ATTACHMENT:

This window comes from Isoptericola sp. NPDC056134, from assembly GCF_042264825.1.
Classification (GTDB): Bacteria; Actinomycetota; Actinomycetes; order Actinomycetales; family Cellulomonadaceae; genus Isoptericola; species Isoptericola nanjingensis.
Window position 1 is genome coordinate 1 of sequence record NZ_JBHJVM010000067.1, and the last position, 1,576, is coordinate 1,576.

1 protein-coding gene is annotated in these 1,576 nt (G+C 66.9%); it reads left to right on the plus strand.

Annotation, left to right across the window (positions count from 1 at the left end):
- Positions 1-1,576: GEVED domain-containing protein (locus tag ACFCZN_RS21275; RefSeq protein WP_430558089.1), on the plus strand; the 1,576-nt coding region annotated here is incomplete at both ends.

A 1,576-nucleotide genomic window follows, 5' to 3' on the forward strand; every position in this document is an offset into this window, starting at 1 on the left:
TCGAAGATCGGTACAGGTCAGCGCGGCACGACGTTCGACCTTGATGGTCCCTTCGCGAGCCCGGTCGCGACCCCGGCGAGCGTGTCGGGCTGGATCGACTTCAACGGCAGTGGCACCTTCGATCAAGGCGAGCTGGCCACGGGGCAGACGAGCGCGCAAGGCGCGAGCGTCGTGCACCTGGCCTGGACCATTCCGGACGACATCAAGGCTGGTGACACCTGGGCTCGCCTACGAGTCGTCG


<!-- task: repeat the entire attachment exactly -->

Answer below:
This window comes from Isoptericola sp. NPDC056134, from assembly GCF_042264825.1.
Classification (GTDB): Bacteria; Actinomycetota; Actinomycetes; order Actinomycetales; family Cellulomonadaceae; genus Isoptericola; species Isoptericola nanjingensis.
Window position 1 is genome coordinate 1 of sequence record NZ_JBHJVM010000067.1, and the last position, 1,576, is coordinate 1,576.

1 protein-coding gene is annotated in these 1,576 nt (G+C 66.9%); it reads left to right on the plus strand.

Annotation, left to right across the window (positions count from 1 at the left end):
- Positions 1-1,576: GEVED domain-containing protein (locus tag ACFCZN_RS21275; RefSeq protein WP_430558089.1), on the plus strand; the 1,576-nt coding region annotated here is incomplete at both ends.

A 1,576-nucleotide genomic window follows, 5' to 3' on the forward strand; every position in this document is an offset into this window, starting at 1 on the left:
TCGAAGATCGGTACAGGTCAGCGCGGCACGACGTTCGACCTTGATGGTCCCTTCGCGAGCCCGGTCGCGACCCCGGCGAGCGTGTCGGGCTGGATCGACTTCAACGGCAGTGGCACCTTCGATCAAGGCGAGCTGGCCACGGGGCAGACGAGCGCGCAAGGCGCGAGCGTCGTGCACCTGGCCTGGACCATTCCGGACGACATCAAGGCTGGTGACACCTGGGCTCGCCTACGAGTCGTCG